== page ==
Surviving spouses are not the only ones who can qualify for a widow’s pension under the Social Security Act of 1935. When we dig down into the details, there are others who can receive it besides the widow or widower. Other parties close to the deceased may also have a claim. There are specific rules and regulations, according to the Social Security Administration, regarding the payment of a widow’s pension. Here is a breakdown of who can receive a widow’s pension and how the payment amounts are calculated. Consider working with a financial advisor to ensure that your retirement planning is as effective as it can be.
What Is a Widow’s Pension?
A widow’s pension is a form of income distributed to the deceased person’s family, who are qualifying beneficiaries, after their death. It is given out by the Social Security Administration. The pension is funded by the taxpayers when they pay their payroll taxes. A portion of each payment automatically funds widow’s pensions.
The goal of the widow’s pensions is to ease the difficulty that suddenly living on one income might bring. In some cases, the family will be a one-wager-earner family and without the widow’s pension, the family would be thrown into poverty. If the spouse is retired, the income received from Social Security will be yet another income stream that will help support the family.
Don’t confuse the widow’s pension with the small death benefit sent to the surviving spouse or family for everyone who has worked under the Social Security system. The death benefit is a one-time payment. The widow’s pension is paid monthly.
Who Can Receive a Widow’s Pension?
You can receive a widow’s pension if you are a widow or widower age 60 or older. If you are disabled, that drops down to age 50. If you choose to receive the pension at age 60, it will be reduced because that is not the full retirement age. If you wait until your full retirement age, then you will receive the entire pension. If you are disabled, you can receive full benefits if your disability started either seven years or more before the death or within a seven-year period of the death. Remarriage will not affect your widow’s pension in either case.
You can receive a widow’s pension if you are the divorced spouse of a person who dies as long as you were married 10 or more years. Like in the previous case, your pension will not be affected if you remarry. You must be age 60 or age 50 if you are disabled. Your pension will be reduced if you choose to receive it before your full retirement date. If you are in a domestic partnership, you are not eligible to receive a widow’s pension even if domestic partnerships are legal in your state.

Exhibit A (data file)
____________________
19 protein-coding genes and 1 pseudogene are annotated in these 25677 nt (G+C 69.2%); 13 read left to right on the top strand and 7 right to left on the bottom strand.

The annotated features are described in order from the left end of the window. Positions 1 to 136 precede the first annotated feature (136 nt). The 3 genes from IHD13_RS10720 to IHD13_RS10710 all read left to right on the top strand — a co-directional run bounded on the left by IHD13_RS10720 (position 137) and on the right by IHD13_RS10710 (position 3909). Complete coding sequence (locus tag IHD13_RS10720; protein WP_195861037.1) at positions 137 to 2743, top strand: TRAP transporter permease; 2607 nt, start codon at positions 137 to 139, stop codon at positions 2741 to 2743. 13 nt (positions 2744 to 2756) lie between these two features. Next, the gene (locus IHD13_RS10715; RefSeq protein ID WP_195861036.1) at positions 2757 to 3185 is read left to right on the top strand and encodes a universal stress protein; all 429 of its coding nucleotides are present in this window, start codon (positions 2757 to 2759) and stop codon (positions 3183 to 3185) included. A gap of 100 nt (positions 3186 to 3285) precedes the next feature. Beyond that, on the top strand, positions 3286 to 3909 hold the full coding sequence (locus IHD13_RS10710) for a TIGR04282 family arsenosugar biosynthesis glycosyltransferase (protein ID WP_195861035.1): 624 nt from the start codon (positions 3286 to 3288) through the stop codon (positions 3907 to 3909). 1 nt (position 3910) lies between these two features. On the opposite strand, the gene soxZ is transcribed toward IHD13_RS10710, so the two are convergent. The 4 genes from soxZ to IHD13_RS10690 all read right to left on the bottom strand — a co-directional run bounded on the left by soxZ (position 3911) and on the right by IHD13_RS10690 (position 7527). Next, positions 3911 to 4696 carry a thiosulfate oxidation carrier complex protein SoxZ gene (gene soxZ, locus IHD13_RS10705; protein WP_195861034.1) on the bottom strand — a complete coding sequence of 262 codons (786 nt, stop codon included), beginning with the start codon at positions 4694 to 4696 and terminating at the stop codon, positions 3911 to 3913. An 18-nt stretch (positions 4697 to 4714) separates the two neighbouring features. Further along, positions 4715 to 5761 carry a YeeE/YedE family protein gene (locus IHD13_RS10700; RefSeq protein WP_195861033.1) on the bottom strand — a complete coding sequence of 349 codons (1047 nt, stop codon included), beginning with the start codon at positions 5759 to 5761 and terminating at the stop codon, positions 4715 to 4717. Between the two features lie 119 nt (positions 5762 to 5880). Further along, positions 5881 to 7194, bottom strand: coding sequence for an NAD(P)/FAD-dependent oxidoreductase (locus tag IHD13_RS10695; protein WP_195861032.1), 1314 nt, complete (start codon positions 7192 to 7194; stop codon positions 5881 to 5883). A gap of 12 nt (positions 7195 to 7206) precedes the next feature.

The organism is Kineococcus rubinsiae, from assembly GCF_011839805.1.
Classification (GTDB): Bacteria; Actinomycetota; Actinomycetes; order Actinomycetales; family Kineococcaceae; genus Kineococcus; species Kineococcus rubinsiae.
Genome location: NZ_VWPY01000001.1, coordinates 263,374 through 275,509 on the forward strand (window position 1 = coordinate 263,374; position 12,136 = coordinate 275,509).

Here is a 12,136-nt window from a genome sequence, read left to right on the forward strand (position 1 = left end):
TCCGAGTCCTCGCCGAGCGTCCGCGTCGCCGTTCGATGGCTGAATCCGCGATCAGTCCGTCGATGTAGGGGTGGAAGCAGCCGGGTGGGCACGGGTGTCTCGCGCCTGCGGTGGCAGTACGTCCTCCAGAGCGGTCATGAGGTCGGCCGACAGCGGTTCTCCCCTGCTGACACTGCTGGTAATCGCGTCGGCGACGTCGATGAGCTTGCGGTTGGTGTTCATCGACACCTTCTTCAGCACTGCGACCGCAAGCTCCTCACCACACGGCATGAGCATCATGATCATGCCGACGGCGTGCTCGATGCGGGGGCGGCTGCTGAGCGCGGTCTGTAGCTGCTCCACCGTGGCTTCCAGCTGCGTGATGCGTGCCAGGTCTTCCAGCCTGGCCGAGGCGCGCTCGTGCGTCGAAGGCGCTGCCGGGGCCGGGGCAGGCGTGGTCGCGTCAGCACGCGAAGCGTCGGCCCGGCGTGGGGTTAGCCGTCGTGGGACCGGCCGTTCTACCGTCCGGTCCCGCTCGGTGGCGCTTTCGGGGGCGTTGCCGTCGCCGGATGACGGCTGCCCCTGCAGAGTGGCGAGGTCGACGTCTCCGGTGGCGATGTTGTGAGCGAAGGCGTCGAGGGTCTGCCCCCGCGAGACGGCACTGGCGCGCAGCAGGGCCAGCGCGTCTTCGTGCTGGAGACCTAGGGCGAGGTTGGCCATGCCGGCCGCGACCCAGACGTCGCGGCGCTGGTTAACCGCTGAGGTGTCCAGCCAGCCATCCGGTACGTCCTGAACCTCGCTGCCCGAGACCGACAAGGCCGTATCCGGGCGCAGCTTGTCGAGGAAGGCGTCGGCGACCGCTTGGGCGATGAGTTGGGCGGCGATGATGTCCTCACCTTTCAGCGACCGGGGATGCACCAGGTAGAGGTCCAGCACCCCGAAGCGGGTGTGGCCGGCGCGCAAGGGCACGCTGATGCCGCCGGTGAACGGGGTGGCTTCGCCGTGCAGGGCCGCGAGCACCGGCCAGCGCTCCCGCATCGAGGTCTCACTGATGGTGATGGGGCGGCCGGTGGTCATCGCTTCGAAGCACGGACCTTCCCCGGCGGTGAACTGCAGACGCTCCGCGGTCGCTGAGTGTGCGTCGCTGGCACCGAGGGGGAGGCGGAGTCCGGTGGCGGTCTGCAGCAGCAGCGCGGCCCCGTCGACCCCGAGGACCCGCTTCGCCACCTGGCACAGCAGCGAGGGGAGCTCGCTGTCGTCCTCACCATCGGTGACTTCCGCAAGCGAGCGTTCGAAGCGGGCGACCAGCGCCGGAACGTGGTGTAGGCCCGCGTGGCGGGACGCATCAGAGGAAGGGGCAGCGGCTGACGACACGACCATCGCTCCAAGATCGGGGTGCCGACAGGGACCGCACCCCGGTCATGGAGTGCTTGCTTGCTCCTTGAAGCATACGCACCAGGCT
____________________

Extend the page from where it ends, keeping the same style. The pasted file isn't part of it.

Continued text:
If you are a surviving widow or widower, or a surviving divorced widow, and you are taking care of the minor child of the person who died, you can receive a full pension. That child must be disabled and under age 16. In this case, if you are divorced, you don’t have to meet the rule concerning the years you were married. If you are a widow in this same circumstance, you can receive benefits at any age. There is only one caveat. These situations will reduce the benefits anyone else in the household receives due to the death of a spouse.
How Much Is a Widow’s Pension?
The amount that a widow or a widower will draw every month depends on the situation. There are rules that try to cover all the possible scenarios. One size does not fit all. One factor is that the deceased worked and paid into Social Security. If you worked for at least 10 years, you can draw any Social Security benefit. In some cases, retired workers do not have to work that long.
Here are the benefit amounts you would receive in different scenarios. Being divorced does not affect one’s qualification for this benefit. Amounts below are all stated as a percentage of the worker’s benefit:
- Widow or widower at full retirement age or older: 100%
- Widow or widower from age 60 to full retirement age: 71.5% to 99%
- Widow or widower at any age but caring for a child under 16: 75%
- Disabled widow or widower from age 50 to 59: 71.5%
- Child under age 18 or disabled: 75%
- One surviving dependent parent age 62 or older: 82.5%
- Two surviving dependent parents age 62 or older: 75% to each
The Bottom Line
A high percentage of older Americans live on nothing but Social Security income. If your spouse has paid into Social Security, you may be entitled to apply for widow’s (or widower’s) benefits. The widow’s pension at least assures family members of deceased workers that they will still have income in the case of one of the breadwinner’s death. As soon as possible after the death of a loved one, you should contact the Social Security Administration since it takes time for a widow’s pension to begin.
Tips on Retirement
- A financial advisor can offer valuable guidance and insight as you consider how to approach retirement. Finding a financial advisor doesn’t have to be hard. SmartAsset’s matching tool can connect you to several financial advisors in your area within minutes. If you’re ready, get started now.
- Retirement planning can be as complicated as it is important. Use SmartAsset’s retirement calculator to take a look at different possible scenarios regarding your Social Security benefits.
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